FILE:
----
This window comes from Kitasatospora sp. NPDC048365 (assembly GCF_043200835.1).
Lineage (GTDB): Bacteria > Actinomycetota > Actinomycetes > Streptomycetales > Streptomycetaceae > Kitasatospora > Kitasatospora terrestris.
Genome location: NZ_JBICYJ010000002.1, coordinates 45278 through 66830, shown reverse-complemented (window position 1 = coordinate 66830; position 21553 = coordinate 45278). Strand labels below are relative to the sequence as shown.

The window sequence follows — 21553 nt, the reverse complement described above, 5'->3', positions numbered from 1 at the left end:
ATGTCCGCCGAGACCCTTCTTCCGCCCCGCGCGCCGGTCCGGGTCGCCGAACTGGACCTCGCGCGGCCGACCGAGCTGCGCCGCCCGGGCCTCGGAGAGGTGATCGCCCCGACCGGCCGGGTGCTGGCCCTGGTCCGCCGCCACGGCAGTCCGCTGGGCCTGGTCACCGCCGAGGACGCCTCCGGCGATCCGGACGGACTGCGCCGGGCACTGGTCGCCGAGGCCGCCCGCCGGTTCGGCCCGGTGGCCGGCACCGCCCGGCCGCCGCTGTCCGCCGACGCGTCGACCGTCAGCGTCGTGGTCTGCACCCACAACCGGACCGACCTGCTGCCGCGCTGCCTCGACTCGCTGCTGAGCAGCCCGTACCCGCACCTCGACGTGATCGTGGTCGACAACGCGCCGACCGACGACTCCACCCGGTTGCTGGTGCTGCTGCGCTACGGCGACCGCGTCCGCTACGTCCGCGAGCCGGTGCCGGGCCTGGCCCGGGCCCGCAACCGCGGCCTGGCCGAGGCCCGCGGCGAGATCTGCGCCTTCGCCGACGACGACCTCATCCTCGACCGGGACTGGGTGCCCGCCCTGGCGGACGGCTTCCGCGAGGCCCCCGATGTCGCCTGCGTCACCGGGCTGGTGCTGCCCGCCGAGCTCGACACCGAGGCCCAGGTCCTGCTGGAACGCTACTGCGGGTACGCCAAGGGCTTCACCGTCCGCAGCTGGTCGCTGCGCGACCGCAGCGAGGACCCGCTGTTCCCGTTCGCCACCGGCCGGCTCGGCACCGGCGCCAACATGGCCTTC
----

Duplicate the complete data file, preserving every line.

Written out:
This window comes from Kitasatospora sp. NPDC048365 (assembly GCF_043200835.1).
Lineage (GTDB): Bacteria > Actinomycetota > Actinomycetes > Streptomycetales > Streptomycetaceae > Kitasatospora > Kitasatospora terrestris.
Genome location: NZ_JBICYJ010000002.1, coordinates 45278 through 66830, shown reverse-complemented (window position 1 = coordinate 66830; position 21553 = coordinate 45278). Strand labels below are relative to the sequence as shown.

The window sequence follows — 21553 nt, the reverse complement described above, 5'->3', positions numbered from 1 at the left end:
ATGTCCGCCGAGACCCTTCTTCCGCCCCGCGCGCCGGTCCGGGTCGCCGAACTGGACCTCGCGCGGCCGACCGAGCTGCGCCGCCCGGGCCTCGGAGAGGTGATCGCCCCGACCGGCCGGGTGCTGGCCCTGGTCCGCCGCCACGGCAGTCCGCTGGGCCTGGTCACCGCCGAGGACGCCTCCGGCGATCCGGACGGACTGCGCCGGGCACTGGTCGCCGAGGCCGCCCGCCGGTTCGGCCCGGTGGCCGGCACCGCCCGGCCGCCGCTGTCCGCCGACGCGTCGACCGTCAGCGTCGTGGTCTGCACCCACAACCGGACCGACCTGCTGCCGCGCTGCCTCGACTCGCTGCTGAGCAGCCCGTACCCGCACCTCGACGTGATCGTGGTCGACAACGCGCCGACCGACGACTCCACCCGGTTGCTGGTGCTGCTGCGCTACGGCGACCGCGTCCGCTACGTCCGCGAGCCGGTGCCGGGCCTGGCCCGGGCCCGCAACCGCGGCCTGGCCGAGGCCCGCGGCGAGATCTGCGCCTTCGCCGACGACGACCTCATCCTCGACCGGGACTGGGTGCCCGCCCTGGCGGACGGCTTCCGCGAGGCCCCCGATGTCGCCTGCGTCACCGGGCTGGTGCTGCCCGCCGAGCTCGACACCGAGGCCCAGGTCCTGCTGGAACGCTACTGCGGGTACGCCAAGGGCTTCACCGTCCGCAGCTGGTCGCTGCGCGACCGCAGCGAGGACCCGCTGTTCCCGTTCGCCACCGGCCGGCTCGGCACCGGCGCCAACATGGCCTTC